- In beating a woman, a criminal has her blood on his hands from the assault (primary).
- After the assault, our client approaches the victim in an attempt to help her; he touches her body and as a result has the victim’s blood on his hands (secondary).
Chain of Evidence/ Custody
Chain of custody refers to the sequence of events of a piece of evidence as it goes from the place where it is initially found (scene of the crime) up until the time it appears in court. Think of this as an actual chain, with pieces that are connected. Every part of the chain should be documented - from discovery at the crime scene, through evidence gathering, storage, lab analysis, return to storage, transfer to court, etc. The purpose of such documentation is to ensure that the evidence offered by the prosecution is the same thing the investigators seized, and that it has been in possession of, or secured by, a responsible person at all times. By thus evaluating the chain of custody, one can make certain of its integrity. Every link should be documented by date, time, person handling the evidence, what was done with the evidence by that individual, what tests were performed and where. In many cases there will be gaps in the chain of custody; if the evidence cannot be accounted for and documented in any one step of its journey from crime scene to court room you should argue the evidence has been contaminated and should not be relied on by the court. In so arguing, defense counsel should cite the Criminal Procedure Law which states that evidence must be reliable and sufficient (art. 162(1)) as well as relevant regulations that require chain of custody procedures to be followed in the collection and maintenance of evidence (see e.g., art. 1 of the Regulation of Forensic Science DNA Laboratory GA/T383-2002, “The object that will be tested [by the DNA laboratory] should be packaged separately, and there must be clear indication on the package of name, origin, amount, the date of collection, and the name of the people who collected it”)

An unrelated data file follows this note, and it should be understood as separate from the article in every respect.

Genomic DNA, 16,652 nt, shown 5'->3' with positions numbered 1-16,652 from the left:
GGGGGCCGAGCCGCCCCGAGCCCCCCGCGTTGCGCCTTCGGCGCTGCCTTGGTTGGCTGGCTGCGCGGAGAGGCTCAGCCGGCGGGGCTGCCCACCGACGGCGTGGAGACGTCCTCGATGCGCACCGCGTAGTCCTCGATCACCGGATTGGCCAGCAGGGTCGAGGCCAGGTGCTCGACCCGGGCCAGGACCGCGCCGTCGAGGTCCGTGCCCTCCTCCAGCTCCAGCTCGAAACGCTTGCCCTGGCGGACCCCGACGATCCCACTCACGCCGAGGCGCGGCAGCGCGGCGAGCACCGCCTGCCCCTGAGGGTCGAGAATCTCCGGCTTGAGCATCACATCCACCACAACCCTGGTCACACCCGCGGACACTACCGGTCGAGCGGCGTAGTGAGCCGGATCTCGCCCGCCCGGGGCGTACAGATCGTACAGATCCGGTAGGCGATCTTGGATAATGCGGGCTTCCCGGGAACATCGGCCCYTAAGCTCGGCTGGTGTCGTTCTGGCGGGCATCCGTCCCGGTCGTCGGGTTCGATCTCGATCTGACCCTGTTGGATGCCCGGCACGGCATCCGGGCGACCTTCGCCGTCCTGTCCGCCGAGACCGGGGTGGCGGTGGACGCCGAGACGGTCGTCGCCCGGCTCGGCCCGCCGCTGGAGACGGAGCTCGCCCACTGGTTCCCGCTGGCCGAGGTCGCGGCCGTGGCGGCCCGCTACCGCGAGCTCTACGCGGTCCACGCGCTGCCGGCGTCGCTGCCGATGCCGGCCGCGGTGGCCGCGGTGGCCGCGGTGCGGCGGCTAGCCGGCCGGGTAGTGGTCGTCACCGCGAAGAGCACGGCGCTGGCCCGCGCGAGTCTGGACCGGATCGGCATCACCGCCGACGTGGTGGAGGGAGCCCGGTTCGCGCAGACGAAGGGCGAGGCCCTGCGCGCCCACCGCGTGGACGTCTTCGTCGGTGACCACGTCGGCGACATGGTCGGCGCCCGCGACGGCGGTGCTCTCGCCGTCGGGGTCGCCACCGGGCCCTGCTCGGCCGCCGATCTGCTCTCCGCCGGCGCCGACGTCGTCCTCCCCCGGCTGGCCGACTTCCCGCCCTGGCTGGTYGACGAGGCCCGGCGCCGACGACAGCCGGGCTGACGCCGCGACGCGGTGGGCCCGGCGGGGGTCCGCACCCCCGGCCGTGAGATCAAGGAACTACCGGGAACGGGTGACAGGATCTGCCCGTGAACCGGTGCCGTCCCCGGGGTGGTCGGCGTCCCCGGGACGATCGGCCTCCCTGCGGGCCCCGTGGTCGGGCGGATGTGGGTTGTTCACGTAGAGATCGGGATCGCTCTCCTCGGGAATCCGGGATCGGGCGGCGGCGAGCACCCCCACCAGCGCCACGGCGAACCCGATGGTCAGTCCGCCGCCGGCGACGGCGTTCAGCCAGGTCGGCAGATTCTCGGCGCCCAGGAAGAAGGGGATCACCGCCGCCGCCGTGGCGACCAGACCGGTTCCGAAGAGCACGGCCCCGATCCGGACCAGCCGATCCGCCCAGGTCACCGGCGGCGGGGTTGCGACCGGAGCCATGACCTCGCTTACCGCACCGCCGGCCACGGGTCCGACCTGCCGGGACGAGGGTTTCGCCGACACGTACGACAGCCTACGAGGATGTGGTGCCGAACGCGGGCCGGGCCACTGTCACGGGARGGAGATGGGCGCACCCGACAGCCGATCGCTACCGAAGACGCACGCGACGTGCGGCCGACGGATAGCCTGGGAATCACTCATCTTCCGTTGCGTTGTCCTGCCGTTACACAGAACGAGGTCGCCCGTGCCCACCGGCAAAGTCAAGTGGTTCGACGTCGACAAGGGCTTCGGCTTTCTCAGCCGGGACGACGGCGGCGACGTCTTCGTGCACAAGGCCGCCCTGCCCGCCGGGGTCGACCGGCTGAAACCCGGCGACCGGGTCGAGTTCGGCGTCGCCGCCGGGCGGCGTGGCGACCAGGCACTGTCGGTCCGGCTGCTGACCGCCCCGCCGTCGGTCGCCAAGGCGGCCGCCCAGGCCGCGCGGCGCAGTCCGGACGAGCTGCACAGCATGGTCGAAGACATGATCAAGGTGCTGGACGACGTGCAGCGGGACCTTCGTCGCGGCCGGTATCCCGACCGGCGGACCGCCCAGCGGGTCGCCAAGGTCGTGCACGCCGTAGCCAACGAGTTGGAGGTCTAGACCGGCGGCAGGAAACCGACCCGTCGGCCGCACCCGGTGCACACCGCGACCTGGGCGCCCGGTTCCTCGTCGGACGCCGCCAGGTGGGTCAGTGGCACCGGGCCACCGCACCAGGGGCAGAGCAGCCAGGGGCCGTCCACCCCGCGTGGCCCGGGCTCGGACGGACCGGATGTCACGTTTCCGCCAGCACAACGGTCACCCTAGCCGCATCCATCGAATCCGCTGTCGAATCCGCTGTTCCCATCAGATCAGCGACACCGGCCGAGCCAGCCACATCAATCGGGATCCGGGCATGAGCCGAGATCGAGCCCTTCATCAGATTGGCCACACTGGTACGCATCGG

Contamination occurs whenever an outside force has an effect on a crime scene or the evidence found within it. When physical evidence has been altered prior to or during its collection and examination then contamination has occurred. For example, when police officers or witnesses enter a crime scene there is always a disruption of evidence. Other factors can include weather, time, decomposition of the body, insects, animals, etc. Potential contamination of physical evidence can also occur at the crime scene, during the packaging, collection and transportation of the evidence, and during evidence analysis and storage. Crime scene contamination results through the actions of the personnel at the crime scene. In general, the greater the number of personnel at the scene, the more likely it is that the scene/evidence will be severely contaminated. Public security officials or other investigators or individuals can deposit hairs, fibers or trace material from their clothing or destroy latent footwear or fingerprints. Footwear patterns can also be deposited by crime scene officers or anyone entering the scene. As the Law of Exchange has taught us, when two objects come in contact with each other they exchange trace evidence. Each time someone enters a crime scene, they not only leave trace evidence behind, but also take evidence away from the scene. Even if a reliable chain of evidence may be established by the prosecution at trial, physical evidence may have been altered prior to or during its collection and examination. A criminal defender should understand that there is usually some contamination of every crime scene; this fact should be argued whenever possible, and used to the clients’ advantage.